On October 20, our Center recommenced its bi-monthly Slavic Story time at the Urbana Free Library. Children listened to the Hungarian fairy tale, “Sebastian, the Dragon-slayer”, and watched the corresponding cartoon from the immensely popular series, Hungarian Folktales (Magyar népmesék), for which production began in 1977. This cartoon is an example of the fetishization of folklore under late socialism, which occurred as communist parties across Eastern Europe merged the socialist notion of the people with romantic conceptions of the folk in a bid for political legitimacy.
The fairy-tale itself is a chain of two stories. The tale of how the young Sebastian turns from a shepherd into a slayer of dragons, and eventually into a king, is preceded by a story of his father and two uncles, who are elevated from utter poverty by a magician, and tested in their humanity. Only the father passes the character test, and as a reward, his son, Sebastian, benefits not only from the magician’s mentorship, but transcends his social origins completely. The story was followed by a sing-a-long of a Hungarian children’s song and craft time, which involved making a dragon.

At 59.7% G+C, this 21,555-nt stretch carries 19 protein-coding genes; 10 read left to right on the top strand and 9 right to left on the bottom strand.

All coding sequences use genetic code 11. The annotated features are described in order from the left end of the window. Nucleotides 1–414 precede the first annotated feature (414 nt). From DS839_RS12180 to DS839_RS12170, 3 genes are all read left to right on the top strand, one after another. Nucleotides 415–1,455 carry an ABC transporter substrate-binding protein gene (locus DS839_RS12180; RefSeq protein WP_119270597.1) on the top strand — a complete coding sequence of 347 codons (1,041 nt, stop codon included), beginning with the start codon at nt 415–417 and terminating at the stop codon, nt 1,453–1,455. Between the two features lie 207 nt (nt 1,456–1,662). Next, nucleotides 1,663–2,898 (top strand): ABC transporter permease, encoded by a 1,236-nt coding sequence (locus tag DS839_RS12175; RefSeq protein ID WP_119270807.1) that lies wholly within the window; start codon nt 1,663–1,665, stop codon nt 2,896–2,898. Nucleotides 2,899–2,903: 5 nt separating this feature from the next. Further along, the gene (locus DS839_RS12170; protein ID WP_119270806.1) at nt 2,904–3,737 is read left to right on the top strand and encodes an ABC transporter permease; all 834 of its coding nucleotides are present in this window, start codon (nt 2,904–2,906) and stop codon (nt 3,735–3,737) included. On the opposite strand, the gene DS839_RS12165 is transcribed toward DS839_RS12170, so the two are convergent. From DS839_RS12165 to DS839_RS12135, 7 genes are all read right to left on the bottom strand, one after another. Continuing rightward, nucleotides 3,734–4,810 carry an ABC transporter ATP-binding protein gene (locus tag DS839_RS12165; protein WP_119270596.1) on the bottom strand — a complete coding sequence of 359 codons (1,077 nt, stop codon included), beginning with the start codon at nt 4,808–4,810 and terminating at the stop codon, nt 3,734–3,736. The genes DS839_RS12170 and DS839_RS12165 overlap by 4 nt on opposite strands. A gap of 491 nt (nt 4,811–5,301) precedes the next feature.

In the upcoming academic year, REEEC will continue its partnership with the Urbana Free Library. On December 15 at 2:00-3:00 p.m., REEEC will be featuring the Russian fairy tale, Uncle Vova’s tree; children will also learn a Russian song and make a Christmas tree. Please join us for the event!